UConn laments Lamont’s taxes, praises hand in presidential search

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In anticipation of Gov. Ned Lamont’s first two-year budget to be released in February, University of Connecticut students weighed in with mixed reactions on Lamont’s administration and his proposed legislation. (Eric Wang/The Daily Campus)

In anticipation of Gov. Ned Lamont’s first two-year budget to be released in February, University of Connecticut students weighed in with mixed reactions on Lamont’s administration and his proposed legislation. (Eric Wang/The Daily Campus)

In anticipation of Gov. Ned Lamont’s first two-year budget to be released in February, University of Connecticut students weighed in with mixed reactions on Lamont’s administration and his proposed legislation.

According to the Hartford Courant and Fox 61, Lamont’s administration is considering expanding taxes, specifically a two percent tax to groceries, currently a tax-free entity.

Eighth-semester political science major, Anthony Guardi, said he is against taxing groceries, but understands that Lamont wants to balance the budget.

“Adding a tax on groceries would really have a detrimental effect on the middle and lower class,” Guardi said. “I think the best way to go about balancing the budget is not to increase taxes or add new ones, but to reduce government spending.”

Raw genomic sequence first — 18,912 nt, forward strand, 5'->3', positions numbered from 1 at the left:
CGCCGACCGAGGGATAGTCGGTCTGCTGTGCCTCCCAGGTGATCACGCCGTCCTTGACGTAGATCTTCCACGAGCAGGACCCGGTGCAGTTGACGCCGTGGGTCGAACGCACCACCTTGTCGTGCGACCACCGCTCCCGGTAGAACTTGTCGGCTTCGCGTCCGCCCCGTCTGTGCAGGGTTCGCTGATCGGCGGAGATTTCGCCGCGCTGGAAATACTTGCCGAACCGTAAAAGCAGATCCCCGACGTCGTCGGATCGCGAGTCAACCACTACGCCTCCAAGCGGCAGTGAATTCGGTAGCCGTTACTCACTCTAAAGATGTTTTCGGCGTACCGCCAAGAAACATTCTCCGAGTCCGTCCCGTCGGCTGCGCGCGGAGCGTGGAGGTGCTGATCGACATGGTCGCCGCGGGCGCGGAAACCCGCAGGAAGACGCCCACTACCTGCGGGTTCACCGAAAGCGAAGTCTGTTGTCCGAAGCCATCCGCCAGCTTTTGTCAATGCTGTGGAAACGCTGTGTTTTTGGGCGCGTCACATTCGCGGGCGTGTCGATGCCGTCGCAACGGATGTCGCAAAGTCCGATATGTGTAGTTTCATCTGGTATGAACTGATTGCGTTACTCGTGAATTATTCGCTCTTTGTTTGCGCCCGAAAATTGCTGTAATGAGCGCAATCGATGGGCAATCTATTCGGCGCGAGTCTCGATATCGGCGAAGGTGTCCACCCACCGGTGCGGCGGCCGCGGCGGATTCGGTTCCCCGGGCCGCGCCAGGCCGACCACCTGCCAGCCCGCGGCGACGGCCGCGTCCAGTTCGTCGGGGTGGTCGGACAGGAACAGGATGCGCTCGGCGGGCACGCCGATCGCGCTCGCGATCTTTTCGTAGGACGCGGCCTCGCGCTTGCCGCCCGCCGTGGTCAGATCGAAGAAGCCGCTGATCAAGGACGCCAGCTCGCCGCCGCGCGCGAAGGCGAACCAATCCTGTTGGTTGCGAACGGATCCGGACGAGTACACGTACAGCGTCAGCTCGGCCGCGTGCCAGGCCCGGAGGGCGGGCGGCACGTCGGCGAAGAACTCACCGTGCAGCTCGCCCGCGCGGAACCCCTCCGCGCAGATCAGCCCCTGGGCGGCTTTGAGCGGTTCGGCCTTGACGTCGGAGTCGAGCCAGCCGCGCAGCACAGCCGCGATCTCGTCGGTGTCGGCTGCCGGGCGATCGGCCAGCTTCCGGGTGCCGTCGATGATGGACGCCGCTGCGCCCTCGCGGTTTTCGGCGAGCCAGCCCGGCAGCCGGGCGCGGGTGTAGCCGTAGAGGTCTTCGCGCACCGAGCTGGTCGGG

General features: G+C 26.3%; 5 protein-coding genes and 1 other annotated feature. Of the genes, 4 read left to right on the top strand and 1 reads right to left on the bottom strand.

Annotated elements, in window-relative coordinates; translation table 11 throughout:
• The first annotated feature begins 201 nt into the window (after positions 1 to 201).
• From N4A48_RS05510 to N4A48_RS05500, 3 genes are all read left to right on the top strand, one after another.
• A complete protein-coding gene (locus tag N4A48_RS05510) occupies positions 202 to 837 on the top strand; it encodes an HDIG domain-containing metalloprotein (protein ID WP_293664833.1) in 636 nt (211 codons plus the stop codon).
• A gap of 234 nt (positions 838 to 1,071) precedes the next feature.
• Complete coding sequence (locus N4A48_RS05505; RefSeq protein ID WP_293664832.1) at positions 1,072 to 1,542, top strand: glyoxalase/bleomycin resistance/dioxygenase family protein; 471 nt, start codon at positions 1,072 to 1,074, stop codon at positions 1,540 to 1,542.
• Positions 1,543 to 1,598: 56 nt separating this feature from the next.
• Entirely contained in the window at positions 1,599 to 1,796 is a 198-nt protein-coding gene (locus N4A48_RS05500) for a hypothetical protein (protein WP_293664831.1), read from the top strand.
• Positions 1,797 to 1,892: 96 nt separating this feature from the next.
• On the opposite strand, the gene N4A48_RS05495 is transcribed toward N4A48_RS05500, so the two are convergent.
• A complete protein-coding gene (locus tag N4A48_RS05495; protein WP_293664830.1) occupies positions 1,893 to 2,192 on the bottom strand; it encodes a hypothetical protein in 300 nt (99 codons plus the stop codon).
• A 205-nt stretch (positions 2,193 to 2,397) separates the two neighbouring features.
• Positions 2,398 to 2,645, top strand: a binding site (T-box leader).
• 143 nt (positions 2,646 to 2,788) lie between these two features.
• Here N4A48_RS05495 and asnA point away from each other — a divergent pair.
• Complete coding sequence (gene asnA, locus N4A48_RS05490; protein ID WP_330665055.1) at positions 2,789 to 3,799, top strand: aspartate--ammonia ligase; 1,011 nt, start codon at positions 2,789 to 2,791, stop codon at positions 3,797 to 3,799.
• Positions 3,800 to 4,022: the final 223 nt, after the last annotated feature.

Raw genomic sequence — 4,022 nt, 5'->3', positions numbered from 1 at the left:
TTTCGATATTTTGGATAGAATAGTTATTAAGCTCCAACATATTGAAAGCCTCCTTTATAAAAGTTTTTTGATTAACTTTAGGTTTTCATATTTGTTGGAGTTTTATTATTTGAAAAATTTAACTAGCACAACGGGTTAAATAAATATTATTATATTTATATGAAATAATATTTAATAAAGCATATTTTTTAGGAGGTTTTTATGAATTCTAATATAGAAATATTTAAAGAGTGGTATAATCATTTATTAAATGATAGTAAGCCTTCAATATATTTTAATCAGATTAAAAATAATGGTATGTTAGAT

The average American currently spends six percent of their monthly income on groceries without taxes, according to USA Today.

“College students already have to stretch a dollar as much as they can, as college costs have risen,” Guardi said. “So an additional tax on the groceries they buy would just put further stress on UConn students.”

Second-semester finance major, Justin Searls, said constituents are too critical of Lamont’s proposals to raise money for the state, saying people dismiss him as “another four years of Dannel Malloy.”

“I honestly don’t know if he’s more liberal than Malloy,” Searls said. “A lot of people discredit him as another four years of increasing debt for Connecticut as we saw under the previous governor…I don’t understand that.”

Outside of fiscal policy, students commended Lamont for his close involvement in the selection of UConn’s next president, speculated to be Thomas C. Katsouleas, the provost at the University of Virginia, according to the Hartford Courant.

Second-semester actuarial science major, Sage Shapiro, said that Lamont has made it clear from the beginning of his campaign that he valued public education.

“It’s awesome…he was even helping in the candidate selection process,” Shapiro said, “I hope that he would (choose a candidate able to) secure more funding for the school.”


Grace Burns is campus correspondent for The Daily Campus. He can be reached via email at grace.burns@uconn.edu.

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